Project RACHEL, supported by Innovate UK, is led by venture engineering company Productiv on behalf of the UK UAV filming specialists BATCAM. The UAV is powered by fuel cells from Intelligent Energy, whose team have significant expertise and a proven track record in producing some of the world’s lightest and most power-dense fuel cell stacks for commercial UAVs.

The initial target of the project was to achieve 60 minutes of continuous flight while carrying a 5kg payload. The lithium polymer battery powered UAVs flown by BATCAM for around 12 minutes of useable flight. The recent test of the purpose-built fuel cell powered UAV saw it fly for an uninterrupted 70 minutes carrying a 5kg payload.This was achieved on a UAV with below 20kg maximum take-off mass, using a 6-litre cylinder containing hydrogen gas compressed to 300 bar.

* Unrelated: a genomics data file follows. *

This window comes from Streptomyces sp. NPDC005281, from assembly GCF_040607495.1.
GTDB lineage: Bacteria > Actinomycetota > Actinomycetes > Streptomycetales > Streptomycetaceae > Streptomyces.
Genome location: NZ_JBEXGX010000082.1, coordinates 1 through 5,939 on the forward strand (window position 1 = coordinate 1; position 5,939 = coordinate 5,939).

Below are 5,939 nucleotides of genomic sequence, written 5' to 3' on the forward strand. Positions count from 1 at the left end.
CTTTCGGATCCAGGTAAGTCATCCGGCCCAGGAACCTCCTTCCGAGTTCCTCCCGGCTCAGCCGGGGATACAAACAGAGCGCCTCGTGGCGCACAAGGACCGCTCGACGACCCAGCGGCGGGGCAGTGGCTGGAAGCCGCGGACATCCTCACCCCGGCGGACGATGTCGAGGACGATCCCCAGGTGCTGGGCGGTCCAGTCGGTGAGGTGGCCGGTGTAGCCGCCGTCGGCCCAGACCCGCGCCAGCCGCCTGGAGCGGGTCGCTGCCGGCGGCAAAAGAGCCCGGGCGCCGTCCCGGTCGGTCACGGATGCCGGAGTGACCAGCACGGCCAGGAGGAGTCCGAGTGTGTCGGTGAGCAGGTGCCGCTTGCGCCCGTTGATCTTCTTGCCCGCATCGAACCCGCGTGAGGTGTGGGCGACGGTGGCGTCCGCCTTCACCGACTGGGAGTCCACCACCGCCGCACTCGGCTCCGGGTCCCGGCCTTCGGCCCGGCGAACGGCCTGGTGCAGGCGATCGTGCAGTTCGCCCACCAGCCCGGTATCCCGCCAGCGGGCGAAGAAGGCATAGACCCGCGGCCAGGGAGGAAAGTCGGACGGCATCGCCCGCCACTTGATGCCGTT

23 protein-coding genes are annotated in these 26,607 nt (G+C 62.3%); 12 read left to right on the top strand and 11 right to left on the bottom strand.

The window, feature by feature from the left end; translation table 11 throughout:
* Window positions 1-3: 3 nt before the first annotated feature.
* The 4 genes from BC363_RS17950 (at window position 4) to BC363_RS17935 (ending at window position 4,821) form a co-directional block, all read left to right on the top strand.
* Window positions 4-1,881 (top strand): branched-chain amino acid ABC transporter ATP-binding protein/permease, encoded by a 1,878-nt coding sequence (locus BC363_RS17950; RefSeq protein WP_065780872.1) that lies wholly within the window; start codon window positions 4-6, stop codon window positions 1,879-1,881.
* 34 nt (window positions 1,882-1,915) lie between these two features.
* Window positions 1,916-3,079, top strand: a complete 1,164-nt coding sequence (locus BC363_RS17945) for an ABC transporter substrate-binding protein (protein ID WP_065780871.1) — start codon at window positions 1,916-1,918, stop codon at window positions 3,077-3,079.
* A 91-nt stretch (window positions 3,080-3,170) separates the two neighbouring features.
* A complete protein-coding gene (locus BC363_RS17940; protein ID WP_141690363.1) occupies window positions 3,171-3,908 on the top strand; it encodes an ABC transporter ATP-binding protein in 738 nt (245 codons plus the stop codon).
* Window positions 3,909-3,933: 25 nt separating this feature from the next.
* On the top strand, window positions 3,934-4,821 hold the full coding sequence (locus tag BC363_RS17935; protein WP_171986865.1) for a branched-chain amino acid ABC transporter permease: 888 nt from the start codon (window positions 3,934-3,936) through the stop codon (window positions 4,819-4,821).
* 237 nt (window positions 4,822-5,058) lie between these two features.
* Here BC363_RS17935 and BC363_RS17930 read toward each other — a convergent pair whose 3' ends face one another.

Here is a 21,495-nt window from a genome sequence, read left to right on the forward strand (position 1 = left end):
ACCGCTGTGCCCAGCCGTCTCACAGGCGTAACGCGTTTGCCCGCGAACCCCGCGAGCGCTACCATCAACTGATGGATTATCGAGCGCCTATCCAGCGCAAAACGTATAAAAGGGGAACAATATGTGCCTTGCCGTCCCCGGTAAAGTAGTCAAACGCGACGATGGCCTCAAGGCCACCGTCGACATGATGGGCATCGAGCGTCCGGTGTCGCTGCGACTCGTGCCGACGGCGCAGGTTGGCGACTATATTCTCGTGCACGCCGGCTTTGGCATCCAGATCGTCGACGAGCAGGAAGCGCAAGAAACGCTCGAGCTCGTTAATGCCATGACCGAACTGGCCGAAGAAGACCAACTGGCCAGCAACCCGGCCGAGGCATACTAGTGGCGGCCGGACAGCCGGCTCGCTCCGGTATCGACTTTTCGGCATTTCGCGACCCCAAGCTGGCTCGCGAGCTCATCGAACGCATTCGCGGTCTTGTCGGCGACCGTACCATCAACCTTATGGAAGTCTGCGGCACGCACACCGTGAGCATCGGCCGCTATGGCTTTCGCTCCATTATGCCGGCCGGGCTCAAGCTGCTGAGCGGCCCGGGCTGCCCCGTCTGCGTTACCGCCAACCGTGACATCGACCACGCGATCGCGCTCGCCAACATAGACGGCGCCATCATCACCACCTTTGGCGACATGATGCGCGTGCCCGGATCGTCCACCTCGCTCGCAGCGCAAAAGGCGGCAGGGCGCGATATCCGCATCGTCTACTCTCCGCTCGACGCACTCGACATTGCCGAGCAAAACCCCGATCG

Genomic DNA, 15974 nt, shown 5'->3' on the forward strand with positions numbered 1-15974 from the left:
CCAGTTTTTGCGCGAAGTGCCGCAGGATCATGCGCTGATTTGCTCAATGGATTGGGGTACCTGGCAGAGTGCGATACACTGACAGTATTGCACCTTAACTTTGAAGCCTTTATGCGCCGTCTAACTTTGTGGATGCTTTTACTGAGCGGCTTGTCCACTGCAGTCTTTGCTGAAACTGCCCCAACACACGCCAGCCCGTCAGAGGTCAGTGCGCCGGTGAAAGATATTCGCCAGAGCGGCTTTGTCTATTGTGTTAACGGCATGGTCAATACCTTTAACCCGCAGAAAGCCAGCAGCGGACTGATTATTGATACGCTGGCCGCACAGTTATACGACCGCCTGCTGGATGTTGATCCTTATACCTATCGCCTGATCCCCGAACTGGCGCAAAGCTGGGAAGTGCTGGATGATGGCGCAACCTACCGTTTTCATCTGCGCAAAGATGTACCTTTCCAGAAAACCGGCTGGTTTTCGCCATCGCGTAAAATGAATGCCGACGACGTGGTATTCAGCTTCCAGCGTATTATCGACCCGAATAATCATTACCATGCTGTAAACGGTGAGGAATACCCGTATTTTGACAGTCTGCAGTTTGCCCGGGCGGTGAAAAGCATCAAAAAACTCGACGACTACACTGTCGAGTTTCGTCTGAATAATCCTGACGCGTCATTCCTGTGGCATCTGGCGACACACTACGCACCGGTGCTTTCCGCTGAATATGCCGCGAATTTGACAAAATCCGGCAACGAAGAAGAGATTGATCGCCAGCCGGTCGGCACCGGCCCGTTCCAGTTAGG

The project will complete early in 2019 with BATCAM carrying out real-world end-user trials. Successful completion of the project will bring major benefits for those involved in commercial UAV usage, in sectors such as mining, agriculture, surveying and monitoring, security, and emergency services.

Productiv’s role includes programme management, business model planning, design for manufacture and supply chain optimisation, with the aim of having all components sourced within the UK.

Jonathan Reed of Productiv commented: “The effectiveness of UAVs is limited by their flight time and payload capacity.This innovation opens up new opportunities for commercial UAV operators.”